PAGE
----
THE STAFF OF BILL’S SPORT SHOP
18388 Coastal Highway
Lewes, De. 19958
www.billssportshop.com and ‘Like’ us on Facebook
Our annual flea market will be held April 11 on our parking lot starting at 5 AM. One space is free. If you need more room, you can see Bill Sr or Bill Jr and rent another space. Most use their tail gates and bring a table.
As you are cleaning out your tackle boxes, put aside items you can no longer use.
As always, we will have a vender offering coffee and breakfast sandwiches, etc. at a reasonable price.
There will be plenty of help for those wanting to spool their newly purchased reels that day.
Visit Don Avondolio, President of the DE Fly Fishing Club, who will be in the empty store, for demonstrations on tying and fly fishing.
Also on hand will be various reps to demonstrate their products.
>> On April 25th, Bill's Sport Shop will be holding a "Surf Fishing 101" Seminar. This will be held by C.J. Jarrell of Striper King Gear and Deep Blue Mayhem. It will be from 9:00 am to 1:00 pm, the cost will be $15.00 each, with kids under 16 free and will include coffee and donuts! Call in advance to reserve your spot. Payment is due on the day of the class.
ýMonday, ýMarch ý16, ý2015
Just got off the phone with Stew Michels from DNREC Fisheries.
>> First: There is no word as of yet on any changes in the striper size and creel limits. We are expecting word on this at any time.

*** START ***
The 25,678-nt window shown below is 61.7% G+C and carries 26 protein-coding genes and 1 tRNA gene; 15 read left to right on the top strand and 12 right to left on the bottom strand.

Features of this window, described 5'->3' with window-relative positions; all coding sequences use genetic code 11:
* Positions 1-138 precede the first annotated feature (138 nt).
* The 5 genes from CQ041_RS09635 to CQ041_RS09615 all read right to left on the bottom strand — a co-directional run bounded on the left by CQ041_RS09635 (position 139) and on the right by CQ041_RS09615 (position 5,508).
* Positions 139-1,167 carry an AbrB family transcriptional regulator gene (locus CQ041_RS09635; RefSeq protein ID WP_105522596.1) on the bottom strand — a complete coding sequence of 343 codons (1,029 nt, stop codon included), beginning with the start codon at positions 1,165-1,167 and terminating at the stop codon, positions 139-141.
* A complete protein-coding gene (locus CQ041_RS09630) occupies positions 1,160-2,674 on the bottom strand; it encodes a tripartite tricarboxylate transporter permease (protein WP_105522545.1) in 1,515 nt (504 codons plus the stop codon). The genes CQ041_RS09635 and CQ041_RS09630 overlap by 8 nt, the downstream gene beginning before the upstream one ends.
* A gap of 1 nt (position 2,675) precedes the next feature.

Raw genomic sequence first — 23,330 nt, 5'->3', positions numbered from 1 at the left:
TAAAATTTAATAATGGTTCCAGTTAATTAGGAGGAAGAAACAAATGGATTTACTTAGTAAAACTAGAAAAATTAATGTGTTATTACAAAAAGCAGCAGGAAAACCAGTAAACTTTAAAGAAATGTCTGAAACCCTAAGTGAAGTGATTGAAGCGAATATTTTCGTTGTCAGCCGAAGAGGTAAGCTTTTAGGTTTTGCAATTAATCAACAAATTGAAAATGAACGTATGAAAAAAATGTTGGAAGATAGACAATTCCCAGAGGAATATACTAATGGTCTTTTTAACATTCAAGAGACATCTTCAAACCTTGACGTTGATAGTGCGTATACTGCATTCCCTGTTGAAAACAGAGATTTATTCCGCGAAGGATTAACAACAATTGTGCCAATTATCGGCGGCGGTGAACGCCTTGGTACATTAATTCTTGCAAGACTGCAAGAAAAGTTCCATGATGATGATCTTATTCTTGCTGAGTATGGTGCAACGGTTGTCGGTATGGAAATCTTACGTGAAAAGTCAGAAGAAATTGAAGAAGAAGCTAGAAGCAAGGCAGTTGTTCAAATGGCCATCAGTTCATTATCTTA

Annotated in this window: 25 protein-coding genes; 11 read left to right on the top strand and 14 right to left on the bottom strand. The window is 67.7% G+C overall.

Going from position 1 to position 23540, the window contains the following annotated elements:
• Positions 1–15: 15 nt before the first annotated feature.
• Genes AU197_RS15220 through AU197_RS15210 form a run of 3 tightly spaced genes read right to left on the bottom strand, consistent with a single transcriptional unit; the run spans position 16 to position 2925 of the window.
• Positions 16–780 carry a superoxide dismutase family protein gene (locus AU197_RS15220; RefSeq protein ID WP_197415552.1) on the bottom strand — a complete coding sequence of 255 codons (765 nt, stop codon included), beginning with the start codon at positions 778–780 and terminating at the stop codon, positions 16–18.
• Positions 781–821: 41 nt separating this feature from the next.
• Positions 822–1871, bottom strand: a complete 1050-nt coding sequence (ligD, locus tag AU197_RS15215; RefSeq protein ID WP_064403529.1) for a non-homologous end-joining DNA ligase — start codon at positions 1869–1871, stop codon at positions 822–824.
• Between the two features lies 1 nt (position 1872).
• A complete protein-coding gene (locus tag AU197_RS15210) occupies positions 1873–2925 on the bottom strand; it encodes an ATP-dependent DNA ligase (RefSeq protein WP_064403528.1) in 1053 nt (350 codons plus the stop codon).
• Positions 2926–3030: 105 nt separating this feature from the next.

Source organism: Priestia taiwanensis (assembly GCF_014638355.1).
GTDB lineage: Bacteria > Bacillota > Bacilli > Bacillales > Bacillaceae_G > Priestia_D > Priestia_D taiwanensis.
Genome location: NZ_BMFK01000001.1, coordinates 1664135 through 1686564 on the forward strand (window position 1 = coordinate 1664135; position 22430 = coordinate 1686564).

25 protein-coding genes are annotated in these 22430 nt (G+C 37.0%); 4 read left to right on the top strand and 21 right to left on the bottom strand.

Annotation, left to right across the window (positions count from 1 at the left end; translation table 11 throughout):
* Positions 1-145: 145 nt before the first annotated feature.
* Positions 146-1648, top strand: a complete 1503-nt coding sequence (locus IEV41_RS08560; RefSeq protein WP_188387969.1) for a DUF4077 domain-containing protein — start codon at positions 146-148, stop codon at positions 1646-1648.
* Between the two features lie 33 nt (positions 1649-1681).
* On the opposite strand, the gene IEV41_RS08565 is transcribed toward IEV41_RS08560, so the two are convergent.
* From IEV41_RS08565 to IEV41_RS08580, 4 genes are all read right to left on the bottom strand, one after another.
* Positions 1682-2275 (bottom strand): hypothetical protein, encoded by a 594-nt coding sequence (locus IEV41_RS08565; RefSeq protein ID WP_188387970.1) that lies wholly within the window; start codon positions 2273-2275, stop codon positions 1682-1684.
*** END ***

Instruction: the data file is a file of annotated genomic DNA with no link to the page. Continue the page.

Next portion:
Second: There will be NO changes to the flounder size and creel limits this year! It will remain at 4 fish, 16” of greater.
SEA BASS UPDATE
>> Just got off the phone with DNREC, and per John Clark: The opening of the sea bass season will be May 15th, NOT the 19th as stated on their web page and in the Fishing Guide.
>> DNREC Division of Fish & Wildlife announces spring 2015 trout stocking plans for downstate ponds. Trout anglers encouraged to check requirements before fishing.
Stocking will take place at Tidbury Pond south of Dover, and Newton Pond near
>> It's that time of year where you should be checking over your gear! Take a Q-Tip and run it on the inside of your guides, if there is residue, replace that guide or it will cut your line! I soak my reels in a pot of boiling water to remove any salt or residue from your reels. Bring your reels in now to get the line replaced! Don't wait until the day you want to go fishing to get that done! We will even strip the old line off for you.
>> DNREC’s Division of Fish & Wildlife Enforcement Section reminds recreational crabbers to repair crab pots and replace or refresh required markings. Recreational crab pots must be marked with the owner’s full name and permanent mailing address, either on the required white buoy or on a waterproof tag attached to the buoy. Check the condition of the required turtle by-catch reduction device, a rigid metal or plastic frame measuring 1.75 inches by 4.75 inches that is attached at the funnel entrance of all recreational crab pots to reduce the possibility of diamondback terrapins entering the pot and drowning. By-catch reduction devices are available at local tackle shops or may be handmade of heavy wire. Directions to make or install a by-catch reduction device are available online at Turtle Excluder.